Professors threaten to resign if injunctions served
Professors holding senior administrative positions in departments, institutes and university committees threatened yesterday to resign if the Labor Court rules in favor of injunctions that would force the striking lecturers back to work.
Yesterday, the Committee of University Heads asked the Labor Court to discuss their request for injunctions against the lecturers. A request was filed with the court two weeks ago and was put on hold during the negotiations that the lecturers, universities and the Treasury held under the auspices of the Labor Court. These talks broke down on Tuesday.
If the request is approved, the university heads intend to put them into effect that same day. The injunctions will be valid for two weeks.
Professor Moshe Kaveh, chairman of the Committee of University Heads, said that "the committee is of the opinion that the conflict should be resolved through authorized arbitration. However, if this will not become possible, there will be no other option but to resort to two-week injunctions, in order to resume teaching while intensive negotiations take place toward an agreement." In response, faculty unions described the request for injunctions as "crossing a red line."
Preparations are underway on university campuses for general assemblies to decide what form of protest should be adopted against the injunctions.
Prof. Avner De-Shalit, head of the Political Science Department at the Hebrew University of Jerusalem, said that if it is decided during the assembly to call on heads of departments to resign, he and many of his colleagues would do so.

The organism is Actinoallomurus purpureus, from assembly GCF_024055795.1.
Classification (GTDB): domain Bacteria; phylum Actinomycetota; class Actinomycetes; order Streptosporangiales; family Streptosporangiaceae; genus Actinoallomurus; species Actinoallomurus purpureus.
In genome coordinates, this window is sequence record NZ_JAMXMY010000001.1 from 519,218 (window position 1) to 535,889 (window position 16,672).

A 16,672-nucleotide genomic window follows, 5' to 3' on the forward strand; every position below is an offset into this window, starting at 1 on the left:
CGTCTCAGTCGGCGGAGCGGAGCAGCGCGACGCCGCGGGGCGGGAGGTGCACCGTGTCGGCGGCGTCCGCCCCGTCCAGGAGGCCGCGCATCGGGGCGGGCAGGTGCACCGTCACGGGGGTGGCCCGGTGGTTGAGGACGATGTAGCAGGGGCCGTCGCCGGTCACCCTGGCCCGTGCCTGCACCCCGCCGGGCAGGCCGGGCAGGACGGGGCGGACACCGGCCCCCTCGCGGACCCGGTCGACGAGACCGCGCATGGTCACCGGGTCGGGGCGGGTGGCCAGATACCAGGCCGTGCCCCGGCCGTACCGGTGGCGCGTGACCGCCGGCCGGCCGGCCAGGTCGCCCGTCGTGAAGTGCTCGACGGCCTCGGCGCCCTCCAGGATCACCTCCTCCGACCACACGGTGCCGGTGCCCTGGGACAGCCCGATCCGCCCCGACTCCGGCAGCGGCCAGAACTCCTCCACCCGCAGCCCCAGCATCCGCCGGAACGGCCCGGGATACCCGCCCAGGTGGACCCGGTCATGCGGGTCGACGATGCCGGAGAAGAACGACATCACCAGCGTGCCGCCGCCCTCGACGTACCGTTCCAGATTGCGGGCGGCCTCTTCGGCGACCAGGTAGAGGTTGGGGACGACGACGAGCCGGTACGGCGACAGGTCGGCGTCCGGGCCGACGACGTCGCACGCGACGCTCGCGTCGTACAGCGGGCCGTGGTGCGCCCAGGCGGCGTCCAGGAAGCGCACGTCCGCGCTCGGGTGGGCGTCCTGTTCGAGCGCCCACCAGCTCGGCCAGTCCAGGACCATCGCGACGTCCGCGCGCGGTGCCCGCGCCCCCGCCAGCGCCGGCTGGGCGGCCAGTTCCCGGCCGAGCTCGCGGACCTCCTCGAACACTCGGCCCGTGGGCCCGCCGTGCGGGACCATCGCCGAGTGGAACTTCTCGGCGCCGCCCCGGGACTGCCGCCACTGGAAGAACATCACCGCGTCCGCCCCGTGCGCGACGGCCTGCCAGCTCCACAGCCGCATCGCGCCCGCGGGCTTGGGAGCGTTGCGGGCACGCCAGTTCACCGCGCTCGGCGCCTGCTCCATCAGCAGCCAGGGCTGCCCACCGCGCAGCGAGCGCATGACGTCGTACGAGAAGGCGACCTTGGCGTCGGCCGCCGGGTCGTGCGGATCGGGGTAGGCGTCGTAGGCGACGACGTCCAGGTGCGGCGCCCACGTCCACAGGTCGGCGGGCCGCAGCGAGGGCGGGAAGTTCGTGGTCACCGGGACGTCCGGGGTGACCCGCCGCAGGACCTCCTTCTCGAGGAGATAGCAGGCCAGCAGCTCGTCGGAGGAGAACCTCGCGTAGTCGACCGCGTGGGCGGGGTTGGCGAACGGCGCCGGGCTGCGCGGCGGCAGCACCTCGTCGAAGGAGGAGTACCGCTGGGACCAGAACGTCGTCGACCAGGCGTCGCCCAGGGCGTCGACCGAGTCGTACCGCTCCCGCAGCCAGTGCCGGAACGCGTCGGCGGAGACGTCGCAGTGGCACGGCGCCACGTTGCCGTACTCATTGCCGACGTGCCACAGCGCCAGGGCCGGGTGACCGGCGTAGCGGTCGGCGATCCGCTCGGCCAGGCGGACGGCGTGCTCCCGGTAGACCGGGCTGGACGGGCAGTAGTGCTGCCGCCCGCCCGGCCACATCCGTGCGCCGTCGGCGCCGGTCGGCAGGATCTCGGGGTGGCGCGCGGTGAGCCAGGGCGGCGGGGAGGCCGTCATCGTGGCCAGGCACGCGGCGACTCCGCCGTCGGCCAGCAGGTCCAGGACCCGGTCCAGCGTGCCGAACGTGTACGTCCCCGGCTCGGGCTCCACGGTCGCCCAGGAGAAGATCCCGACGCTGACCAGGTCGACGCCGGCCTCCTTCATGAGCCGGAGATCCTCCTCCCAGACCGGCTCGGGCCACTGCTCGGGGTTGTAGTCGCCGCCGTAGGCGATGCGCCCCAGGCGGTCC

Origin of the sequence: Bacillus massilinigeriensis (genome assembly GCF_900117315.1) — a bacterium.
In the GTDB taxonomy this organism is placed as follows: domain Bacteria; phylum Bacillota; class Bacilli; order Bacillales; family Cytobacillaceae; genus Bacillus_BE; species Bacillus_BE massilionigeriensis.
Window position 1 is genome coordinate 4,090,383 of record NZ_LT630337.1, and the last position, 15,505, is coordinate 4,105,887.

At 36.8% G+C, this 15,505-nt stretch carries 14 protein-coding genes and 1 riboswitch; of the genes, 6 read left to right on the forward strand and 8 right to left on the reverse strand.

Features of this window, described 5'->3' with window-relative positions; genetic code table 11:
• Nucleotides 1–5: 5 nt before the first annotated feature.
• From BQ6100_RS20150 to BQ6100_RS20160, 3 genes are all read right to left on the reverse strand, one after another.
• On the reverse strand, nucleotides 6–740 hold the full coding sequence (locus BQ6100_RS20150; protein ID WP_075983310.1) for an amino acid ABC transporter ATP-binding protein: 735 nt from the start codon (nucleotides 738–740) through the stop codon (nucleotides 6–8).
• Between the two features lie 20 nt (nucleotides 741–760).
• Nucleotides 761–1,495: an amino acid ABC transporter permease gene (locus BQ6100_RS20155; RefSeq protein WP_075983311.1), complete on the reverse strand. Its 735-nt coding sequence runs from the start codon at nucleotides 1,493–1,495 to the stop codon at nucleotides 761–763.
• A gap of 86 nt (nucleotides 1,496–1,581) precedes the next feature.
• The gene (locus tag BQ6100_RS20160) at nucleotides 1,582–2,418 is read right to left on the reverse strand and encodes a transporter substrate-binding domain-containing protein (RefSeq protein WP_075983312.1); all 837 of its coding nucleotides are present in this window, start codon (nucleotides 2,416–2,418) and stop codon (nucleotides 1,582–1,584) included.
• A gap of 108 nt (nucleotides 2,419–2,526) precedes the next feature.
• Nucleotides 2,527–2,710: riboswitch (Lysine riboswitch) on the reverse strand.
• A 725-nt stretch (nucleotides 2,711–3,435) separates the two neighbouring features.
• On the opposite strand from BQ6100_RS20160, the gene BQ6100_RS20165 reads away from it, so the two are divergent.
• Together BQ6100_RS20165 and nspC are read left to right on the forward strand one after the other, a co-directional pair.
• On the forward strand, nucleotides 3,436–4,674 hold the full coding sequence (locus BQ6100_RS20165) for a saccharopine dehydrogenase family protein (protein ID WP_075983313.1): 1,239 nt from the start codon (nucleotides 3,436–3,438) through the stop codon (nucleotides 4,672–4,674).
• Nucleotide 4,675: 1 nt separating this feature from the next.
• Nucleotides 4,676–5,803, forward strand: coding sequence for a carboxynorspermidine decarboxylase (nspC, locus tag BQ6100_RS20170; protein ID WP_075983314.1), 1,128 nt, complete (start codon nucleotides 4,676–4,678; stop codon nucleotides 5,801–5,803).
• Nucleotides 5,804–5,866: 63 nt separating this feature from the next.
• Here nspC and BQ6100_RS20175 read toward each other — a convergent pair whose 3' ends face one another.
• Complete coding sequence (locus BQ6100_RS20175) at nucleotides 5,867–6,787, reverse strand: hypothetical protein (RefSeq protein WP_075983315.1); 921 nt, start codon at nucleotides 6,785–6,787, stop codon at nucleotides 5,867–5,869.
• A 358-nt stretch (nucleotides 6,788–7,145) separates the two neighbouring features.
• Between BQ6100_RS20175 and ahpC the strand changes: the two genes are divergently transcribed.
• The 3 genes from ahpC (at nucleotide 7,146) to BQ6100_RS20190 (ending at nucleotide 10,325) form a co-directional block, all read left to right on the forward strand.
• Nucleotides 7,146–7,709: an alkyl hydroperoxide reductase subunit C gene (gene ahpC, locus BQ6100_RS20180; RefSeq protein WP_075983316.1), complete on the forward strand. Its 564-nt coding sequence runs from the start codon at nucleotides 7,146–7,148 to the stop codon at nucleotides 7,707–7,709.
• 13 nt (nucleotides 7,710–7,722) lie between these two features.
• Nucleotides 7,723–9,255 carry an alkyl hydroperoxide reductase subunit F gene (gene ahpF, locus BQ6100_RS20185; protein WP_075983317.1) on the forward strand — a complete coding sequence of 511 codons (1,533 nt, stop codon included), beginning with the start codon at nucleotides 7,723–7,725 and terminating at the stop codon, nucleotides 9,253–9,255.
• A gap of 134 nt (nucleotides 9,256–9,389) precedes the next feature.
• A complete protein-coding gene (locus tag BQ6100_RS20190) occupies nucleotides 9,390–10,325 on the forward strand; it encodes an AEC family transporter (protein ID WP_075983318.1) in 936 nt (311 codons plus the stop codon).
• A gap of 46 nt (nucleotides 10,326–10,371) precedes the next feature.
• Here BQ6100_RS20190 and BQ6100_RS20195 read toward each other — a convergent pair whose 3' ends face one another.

"The entire system of relations in the university is built on voluntarism and mutual respect. The step taken toward the injunctions is a brutal break with such a system," he said.
Prof. Malka Schaps, head of the Mathematics Department at Bar Ilan University, said that last week she decided to call on all the faculty holding senior positions "to resign their posts and not cooperate with the heads of the university, in protest to the harm done to the foundation of academia."
In an e-mail to the faculty in her department, Schaps said she would resign if the injunctions are issued.
Solidarity was expressed by department and committee heads at Haifa and Tel Aviv universities, as well as at the Technion.
Prof. Lev Grinberg, head of the Department of Sociology and Anthropology at Ben-Gurion University, said that different methods of protest are being considered in an effort not to harm students or the ability of the university to bounce back from the crisis.
One of the options being considered is for the senior academics serving, voluntarily, on government-sponsored bodies, to suspend their participation.